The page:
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[HCDX] UK: Ofcom scuppered 61 pirate broadcasters in 2007
The Register » Comms »
Original URL: http://www.theregister.co.uk/2008/02/28/ofcom_and_the_pirates/
Ofcom scuppered 61 pirate broadcasters in 2007
By Bill Ray
Published Thursday 28th February 2008 07:02 GMT
Sixty-one people were prosecuted for illegally broadcasting in the UK during
the 2006/7 financial year, according to Ofcom's latest figures
One of those got off the charges, with the rest copping fines of about
£7,000 between them plus £21,000 in costs. Six convictions for dodgy CE
marking brought in another £11,500 in fines, and one CB user got hit for
Part of Ofcom's remit is to prevent unauthorised use of the spectrum it
licenses, generally in response to complaints from legitimate licence
holders. Ofcom said last year it received 1,300 cases of interference, of
which more than 80 "were impacting upon key safety of life services".
The UK regulator last week
(http://www.theregister.co.uk/2008/02/19/london_pirates/) announced a it had
shut the door on 22 illegal broadcasters in London.
Fining pirate stations and confiscating their equipment clearly isn't
working, and no matter how much Ofcom claims they are interfering with
life-saving services people continue to listen to them - so targeting the
advertisers might seem worth a try.
In the latest crackdown Ofcom wrote to 20 nightclubs to let them know they
were breaking the Wireless Telegraphy Act 2006. When pushed, however, they
admitted they've never actually prosecuted anyone for it (though they have
asked for specific events to be pulled with some success).
Talking to the pirates, it seems that such an action would be of limited
value anyway - they make their money from charging DJs for the air-time,
though none of the pirates we spoke to were making a living out of it.
When it comes to interference it seems the quality of the equipment is what
matters. One ex-regulator told us that most of the kit is pretty idiot-proof
these days: "Transmitter modules are readily available from suppliers such
as Veronica and Broadcast
Warehouse. They are easily assembled and connected and the audio side is
quite straightforward; however antennas are not plug 'n play and this is
where knowledge is required and problems arise."
Obviously, badly set up kit could be transmitting on any frequency, or a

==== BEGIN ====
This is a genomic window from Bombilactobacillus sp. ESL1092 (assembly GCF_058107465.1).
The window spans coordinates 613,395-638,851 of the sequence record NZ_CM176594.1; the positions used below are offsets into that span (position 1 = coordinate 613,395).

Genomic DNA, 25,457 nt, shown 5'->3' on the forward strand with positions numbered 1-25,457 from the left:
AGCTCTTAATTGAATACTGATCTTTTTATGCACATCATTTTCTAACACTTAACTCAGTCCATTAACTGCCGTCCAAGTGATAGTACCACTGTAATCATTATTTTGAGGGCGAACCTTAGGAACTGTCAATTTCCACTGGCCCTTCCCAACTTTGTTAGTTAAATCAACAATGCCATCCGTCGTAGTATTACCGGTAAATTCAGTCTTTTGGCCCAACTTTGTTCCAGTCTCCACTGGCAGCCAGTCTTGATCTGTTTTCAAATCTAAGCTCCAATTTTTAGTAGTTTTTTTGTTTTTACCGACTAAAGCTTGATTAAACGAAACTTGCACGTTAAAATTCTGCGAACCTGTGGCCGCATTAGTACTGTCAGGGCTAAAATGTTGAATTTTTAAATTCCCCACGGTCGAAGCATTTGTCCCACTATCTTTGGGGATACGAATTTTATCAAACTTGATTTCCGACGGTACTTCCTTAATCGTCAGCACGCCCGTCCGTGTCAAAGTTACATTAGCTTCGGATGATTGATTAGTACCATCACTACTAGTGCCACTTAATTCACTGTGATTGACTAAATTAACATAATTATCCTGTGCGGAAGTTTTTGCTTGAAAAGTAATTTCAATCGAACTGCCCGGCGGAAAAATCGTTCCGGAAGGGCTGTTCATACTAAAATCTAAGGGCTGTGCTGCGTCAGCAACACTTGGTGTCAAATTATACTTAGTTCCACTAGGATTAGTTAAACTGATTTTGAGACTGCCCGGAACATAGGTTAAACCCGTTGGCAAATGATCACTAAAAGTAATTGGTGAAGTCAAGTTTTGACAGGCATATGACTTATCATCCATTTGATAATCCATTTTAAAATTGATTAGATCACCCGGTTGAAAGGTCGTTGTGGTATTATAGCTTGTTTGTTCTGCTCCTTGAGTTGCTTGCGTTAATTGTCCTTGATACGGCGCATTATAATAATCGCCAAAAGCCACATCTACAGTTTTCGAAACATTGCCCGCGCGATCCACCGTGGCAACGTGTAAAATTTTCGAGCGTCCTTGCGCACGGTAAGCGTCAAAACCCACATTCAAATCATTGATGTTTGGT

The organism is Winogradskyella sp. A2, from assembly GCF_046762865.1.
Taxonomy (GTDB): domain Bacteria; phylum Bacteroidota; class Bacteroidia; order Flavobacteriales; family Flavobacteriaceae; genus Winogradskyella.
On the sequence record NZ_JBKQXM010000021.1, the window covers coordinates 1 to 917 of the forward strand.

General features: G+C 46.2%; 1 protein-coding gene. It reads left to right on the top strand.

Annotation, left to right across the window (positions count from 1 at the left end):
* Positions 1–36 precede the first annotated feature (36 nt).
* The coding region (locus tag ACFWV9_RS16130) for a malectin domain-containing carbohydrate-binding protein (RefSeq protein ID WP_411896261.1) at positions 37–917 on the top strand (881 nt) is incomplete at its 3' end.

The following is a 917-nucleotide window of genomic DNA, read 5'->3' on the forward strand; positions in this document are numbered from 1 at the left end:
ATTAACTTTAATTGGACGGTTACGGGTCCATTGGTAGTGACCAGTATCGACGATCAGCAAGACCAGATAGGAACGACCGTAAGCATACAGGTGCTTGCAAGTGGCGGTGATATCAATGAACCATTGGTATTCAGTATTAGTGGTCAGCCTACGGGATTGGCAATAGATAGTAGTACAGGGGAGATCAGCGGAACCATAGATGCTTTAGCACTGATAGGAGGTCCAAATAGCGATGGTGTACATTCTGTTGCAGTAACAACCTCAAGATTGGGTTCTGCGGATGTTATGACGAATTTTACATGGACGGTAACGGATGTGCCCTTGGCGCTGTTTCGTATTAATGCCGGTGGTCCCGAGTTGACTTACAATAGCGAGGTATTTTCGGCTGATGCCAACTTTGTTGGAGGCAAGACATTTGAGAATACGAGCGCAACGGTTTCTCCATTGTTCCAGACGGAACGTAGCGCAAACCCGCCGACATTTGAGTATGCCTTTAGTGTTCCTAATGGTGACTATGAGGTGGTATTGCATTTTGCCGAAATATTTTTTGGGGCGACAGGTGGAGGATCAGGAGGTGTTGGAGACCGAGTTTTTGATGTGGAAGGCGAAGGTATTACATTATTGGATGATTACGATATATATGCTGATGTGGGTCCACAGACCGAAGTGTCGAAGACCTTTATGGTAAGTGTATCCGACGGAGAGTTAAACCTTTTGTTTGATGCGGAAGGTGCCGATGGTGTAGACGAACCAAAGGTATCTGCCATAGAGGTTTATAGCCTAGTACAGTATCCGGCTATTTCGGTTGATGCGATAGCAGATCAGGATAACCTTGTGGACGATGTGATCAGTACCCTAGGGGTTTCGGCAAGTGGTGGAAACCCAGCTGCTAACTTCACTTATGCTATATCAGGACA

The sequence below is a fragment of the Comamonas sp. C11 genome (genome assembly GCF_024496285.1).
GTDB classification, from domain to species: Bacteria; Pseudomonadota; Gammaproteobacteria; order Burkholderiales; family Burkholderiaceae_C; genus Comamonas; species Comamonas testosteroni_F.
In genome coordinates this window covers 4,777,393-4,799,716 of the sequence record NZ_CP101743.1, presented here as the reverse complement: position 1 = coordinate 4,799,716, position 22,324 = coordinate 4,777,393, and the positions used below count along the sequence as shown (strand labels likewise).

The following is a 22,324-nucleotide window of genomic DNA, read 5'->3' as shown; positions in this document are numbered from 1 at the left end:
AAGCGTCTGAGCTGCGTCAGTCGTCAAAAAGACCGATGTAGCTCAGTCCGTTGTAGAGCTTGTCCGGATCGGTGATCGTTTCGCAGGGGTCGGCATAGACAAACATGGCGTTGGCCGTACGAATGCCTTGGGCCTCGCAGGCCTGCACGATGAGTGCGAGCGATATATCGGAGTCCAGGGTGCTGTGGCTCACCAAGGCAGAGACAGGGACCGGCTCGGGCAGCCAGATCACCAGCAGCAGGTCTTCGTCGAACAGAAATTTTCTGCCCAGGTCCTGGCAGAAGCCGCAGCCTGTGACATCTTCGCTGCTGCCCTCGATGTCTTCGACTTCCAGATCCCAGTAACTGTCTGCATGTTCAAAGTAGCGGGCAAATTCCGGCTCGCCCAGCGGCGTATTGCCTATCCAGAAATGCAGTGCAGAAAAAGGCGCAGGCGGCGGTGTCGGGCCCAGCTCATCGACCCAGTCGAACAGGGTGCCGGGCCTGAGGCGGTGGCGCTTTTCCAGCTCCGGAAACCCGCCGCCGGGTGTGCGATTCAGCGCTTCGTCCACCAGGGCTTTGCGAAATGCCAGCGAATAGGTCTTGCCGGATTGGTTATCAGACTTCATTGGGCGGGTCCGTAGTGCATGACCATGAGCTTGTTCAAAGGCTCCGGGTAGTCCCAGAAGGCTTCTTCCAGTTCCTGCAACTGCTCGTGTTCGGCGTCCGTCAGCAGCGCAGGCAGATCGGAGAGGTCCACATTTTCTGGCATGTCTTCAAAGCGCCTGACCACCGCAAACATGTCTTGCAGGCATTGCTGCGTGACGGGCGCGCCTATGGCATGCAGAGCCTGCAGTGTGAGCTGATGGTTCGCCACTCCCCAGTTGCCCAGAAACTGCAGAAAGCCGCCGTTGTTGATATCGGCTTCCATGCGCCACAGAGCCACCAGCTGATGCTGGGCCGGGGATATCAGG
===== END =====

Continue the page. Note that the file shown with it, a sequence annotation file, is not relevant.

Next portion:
whole range of frequencies - though several readers pointed out that such
circumstances are not in the interests of the pirate, who will be quickly
tracked and shut down.
Such tracking will only find the transmitter, housed on top of a tall
building or (as is increasingly the case) strapped to the side of a
mobile-phone cell tower where the power supply is more standard and the
security lower. Much of the illegal activity of the pirates consists of the
way in which they gain access to, and steal power from, these installations.
Investigators will then try to track down the studio, which will have line
of sight to the transmitter for a microwave connection. If the studio is
found, people can be arrested and equipment seized. Some of those arrested
will get an official caution or conditional discharge (41 of the 61
prosecuted last year), though many will never get charged. We asked Ofcom
for the number of arrests last year, for comparison, but it's been unable to
provide us with an answer.
As for the stories of booby-trapping equipment to prevent its removal, the
pirates tell us that such activity is generally designed to prevent other
pirate stations from nicking their transmitters. Such looting is,
apparently, endemic in London, and hardly something they can report to the
In fact, competition between the illegal broadcasters seems to be the root
of much of the violence associated with pirate radio, as evidenced by the
seizure of knives and even firearms from pirate-radio studios - not
something the Radio Caroline crowd would have endorsed.
Interference from pirate radio stations could be eliminated through better
education, or equipment, but the competition issue isn't going to go away.
Handing out fines and cautions isn't having much of an impact either, but
technology could make the problem simply disappear. All of the pirate radio
stations we spoke to are also streamed over the internet, and with mobile
data moving towards more sensible pricing the need for FM infrastructure is
Should a significant proportion of the population move to DAB radio the
pirates could well find themselves priced out of the market, forced onto the
mobile internet. It will be interesting to see how many continue with their
vocation when it ceases to have the kudos of being illegal. ®
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